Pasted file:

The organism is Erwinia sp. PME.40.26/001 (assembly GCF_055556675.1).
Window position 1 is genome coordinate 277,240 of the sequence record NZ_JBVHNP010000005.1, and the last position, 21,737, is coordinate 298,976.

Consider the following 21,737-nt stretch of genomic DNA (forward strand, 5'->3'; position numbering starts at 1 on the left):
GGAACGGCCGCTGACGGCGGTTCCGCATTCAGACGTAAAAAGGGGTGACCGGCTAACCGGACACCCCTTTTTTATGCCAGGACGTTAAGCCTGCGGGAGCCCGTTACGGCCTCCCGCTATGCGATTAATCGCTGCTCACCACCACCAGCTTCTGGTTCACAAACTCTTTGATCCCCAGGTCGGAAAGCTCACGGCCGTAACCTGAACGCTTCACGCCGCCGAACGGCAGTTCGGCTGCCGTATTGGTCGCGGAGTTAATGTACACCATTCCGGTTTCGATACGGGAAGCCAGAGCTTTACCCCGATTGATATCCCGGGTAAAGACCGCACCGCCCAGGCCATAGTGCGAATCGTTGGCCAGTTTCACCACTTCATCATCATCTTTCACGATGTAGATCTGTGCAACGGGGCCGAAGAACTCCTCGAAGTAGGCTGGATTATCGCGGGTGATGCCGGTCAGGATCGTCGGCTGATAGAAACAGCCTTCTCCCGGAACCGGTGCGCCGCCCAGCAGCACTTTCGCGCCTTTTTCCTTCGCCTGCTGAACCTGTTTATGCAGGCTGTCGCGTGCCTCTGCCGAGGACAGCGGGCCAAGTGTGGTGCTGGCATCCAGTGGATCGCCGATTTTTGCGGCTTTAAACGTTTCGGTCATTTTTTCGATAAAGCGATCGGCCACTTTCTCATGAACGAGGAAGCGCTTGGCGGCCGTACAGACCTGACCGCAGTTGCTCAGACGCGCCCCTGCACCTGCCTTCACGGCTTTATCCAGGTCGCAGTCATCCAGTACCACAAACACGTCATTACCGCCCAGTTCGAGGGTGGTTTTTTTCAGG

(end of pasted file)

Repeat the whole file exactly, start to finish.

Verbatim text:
The organism is Erwinia sp. PME.40.26/001 (assembly GCF_055556675.1).
Window position 1 is genome coordinate 277,240 of the sequence record NZ_JBVHNP010000005.1, and the last position, 21,737, is coordinate 298,976.

Consider the following 21,737-nt stretch of genomic DNA (forward strand, 5'->3'; position numbering starts at 1 on the left):
GGAACGGCCGCTGACGGCGGTTCCGCATTCAGACGTAAAAAGGGGTGACCGGCTAACCGGACACCCCTTTTTTATGCCAGGACGTTAAGCCTGCGGGAGCCCGTTACGGCCTCCCGCTATGCGATTAATCGCTGCTCACCACCACCAGCTTCTGGTTCACAAACTCTTTGATCCCCAGGTCGGAAAGCTCACGGCCGTAACCTGAACGCTTCACGCCGCCGAACGGCAGTTCGGCTGCCGTATTGGTCGCGGAGTTAATGTACACCATTCCGGTTTCGATACGGGAAGCCAGAGCTTTACCCCGATTGATATCCCGGGTAAAGACCGCACCGCCCAGGCCATAGTGCGAATCGTTGGCCAGTTTCACCACTTCATCATCATCTTTCACGATGTAGATCTGTGCAACGGGGCCGAAGAACTCCTCGAAGTAGGCTGGATTATCGCGGGTGATGCCGGTCAGGATCGTCGGCTGATAGAAACAGCCTTCTCCCGGAACCGGTGCGCCGCCCAGCAGCACTTTCGCGCCTTTTTCCTTCGCCTGCTGAACCTGTTTATGCAGGCTGTCGCGTGCCTCTGCCGAGGACAGCGGGCCAAGTGTGGTGCTGGCATCCAGTGGATCGCCGATTTTTGCGGCTTTAAACGTTTCGGTCATTTTTTCGATAAAGCGATCGGCCACTTTCTCATGAACGAGGAAGCGCTTGGCGGCCGTACAGACCTGACCGCAGTTGCTCAGACGCGCCCCTGCACCTGCCTTCACGGCTTTATCCAGGTCGCAGTCATCCAGTACCACAAACACGTCATTACCGCCCAGTTCGAGGGTGGTTTTTTTCAGG